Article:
New Recruits

Boucek says those large bonefish spawned in the early 1990s died of old age, and for more than a decade the Keys weren’t getting any new bonefish recruitment.

“There are a couple reasons why we stopped getting new bonefish,” said Boucek. “First, our larval supply chain could have been disrupted. In the early 2000s, BTT put a lot of effort into catching larval bonefish in the Keys. After soaking many larval traps, we only captured a total of nine larval bonefish. When we set those same traps in the Bahamas we get hundreds of larvae in each trap every time. The lack of larvae could either be from a lack of spawning fish in Florida, or from changes in the ocean currents that prevented larvae spawned in Belize, Mexico, or Cuba from getting to the Keys as in previous decades.

“Juvenile fish are also very hard to keep alive. If the structure isn’t there, or the water quality is bad, then they won’t survive. BTT has funded three different studies to find juvenile bonefish in Florida. The only place we seem to catch them is in Garfield Bight in Florida Bay, and that’s the epicenter of a 60,000-acre seagrass die-off. There is reason to believe that juvenile habitat degradation was, and still is, playing a role keeping our bonefish population from reaching its potential.”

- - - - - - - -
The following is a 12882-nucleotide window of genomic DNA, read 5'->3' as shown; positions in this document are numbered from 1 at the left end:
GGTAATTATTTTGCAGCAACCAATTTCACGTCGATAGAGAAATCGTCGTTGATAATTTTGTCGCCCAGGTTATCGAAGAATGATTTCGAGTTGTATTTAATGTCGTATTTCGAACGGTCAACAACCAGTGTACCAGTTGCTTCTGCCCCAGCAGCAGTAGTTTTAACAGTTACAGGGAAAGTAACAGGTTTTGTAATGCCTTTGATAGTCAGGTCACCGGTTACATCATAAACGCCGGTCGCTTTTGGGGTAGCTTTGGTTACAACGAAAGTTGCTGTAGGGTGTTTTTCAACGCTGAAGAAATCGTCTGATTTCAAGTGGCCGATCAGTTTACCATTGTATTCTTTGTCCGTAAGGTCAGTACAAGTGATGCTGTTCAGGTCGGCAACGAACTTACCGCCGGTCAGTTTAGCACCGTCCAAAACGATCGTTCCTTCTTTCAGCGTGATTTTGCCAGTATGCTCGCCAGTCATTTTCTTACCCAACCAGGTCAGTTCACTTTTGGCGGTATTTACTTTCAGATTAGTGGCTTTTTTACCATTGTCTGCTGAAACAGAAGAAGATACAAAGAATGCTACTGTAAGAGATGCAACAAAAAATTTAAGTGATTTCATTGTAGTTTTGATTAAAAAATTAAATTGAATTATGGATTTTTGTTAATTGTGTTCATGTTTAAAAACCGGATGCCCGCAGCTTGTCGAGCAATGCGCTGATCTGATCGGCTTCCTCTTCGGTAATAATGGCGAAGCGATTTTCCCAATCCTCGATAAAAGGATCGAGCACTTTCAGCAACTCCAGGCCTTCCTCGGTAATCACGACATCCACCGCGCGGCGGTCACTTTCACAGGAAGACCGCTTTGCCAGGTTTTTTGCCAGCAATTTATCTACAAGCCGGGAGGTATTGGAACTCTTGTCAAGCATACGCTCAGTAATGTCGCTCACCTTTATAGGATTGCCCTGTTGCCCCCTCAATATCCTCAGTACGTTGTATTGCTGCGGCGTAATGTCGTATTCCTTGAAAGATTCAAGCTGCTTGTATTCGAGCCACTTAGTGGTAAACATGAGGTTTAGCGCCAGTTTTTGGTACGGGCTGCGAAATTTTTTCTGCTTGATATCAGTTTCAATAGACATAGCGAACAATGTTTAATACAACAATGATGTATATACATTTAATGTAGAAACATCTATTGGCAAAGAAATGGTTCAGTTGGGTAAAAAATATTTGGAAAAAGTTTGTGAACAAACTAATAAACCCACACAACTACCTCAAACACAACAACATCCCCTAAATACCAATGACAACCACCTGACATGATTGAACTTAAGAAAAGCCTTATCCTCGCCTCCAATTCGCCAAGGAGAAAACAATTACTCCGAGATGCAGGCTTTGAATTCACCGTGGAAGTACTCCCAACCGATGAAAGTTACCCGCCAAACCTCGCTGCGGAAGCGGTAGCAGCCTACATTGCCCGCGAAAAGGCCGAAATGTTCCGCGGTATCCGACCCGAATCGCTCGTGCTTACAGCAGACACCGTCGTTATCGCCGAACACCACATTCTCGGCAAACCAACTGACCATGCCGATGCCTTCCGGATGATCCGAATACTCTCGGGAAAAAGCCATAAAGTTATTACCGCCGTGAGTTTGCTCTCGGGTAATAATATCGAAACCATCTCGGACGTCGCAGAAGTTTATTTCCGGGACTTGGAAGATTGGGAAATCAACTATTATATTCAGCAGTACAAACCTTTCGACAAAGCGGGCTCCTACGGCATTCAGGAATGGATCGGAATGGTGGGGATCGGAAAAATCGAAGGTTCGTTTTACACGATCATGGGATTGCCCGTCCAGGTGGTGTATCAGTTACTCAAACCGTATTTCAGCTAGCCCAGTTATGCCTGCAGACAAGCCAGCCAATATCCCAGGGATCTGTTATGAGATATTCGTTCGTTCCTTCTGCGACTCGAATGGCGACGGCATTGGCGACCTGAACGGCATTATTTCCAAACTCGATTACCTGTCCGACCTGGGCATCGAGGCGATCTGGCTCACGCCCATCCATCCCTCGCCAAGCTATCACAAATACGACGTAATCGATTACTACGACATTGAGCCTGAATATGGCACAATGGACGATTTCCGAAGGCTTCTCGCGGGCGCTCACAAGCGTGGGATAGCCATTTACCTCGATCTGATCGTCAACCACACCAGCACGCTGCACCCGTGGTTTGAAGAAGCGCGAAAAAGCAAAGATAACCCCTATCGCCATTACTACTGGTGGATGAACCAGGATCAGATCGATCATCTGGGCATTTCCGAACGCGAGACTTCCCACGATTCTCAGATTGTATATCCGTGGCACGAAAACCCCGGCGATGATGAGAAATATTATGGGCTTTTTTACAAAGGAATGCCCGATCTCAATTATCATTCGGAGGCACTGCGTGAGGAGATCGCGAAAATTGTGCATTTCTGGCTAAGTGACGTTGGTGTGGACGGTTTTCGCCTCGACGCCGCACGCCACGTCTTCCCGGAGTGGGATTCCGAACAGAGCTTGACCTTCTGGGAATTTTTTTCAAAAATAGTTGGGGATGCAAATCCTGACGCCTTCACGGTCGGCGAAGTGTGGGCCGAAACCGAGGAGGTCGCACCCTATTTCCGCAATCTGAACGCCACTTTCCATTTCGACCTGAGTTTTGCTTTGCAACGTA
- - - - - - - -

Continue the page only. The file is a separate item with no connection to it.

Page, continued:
Despite all that, Boucek agrees that since 2014, new bonefish are appearing on Florida Keys flats.

“Starting in 2014, a new wave of babies came in, followed by two more new generations in 2015 and 2016,” said Boucek. “The size classes are approximately 15 to 18 inches (2016 fish), 18 to 20 inches (2015 fish), and 22 to 25 inches (2014 fish). Although these new fish are encouraging, we don’t know where they came from, or if more new fish will continue to enter the Keys population.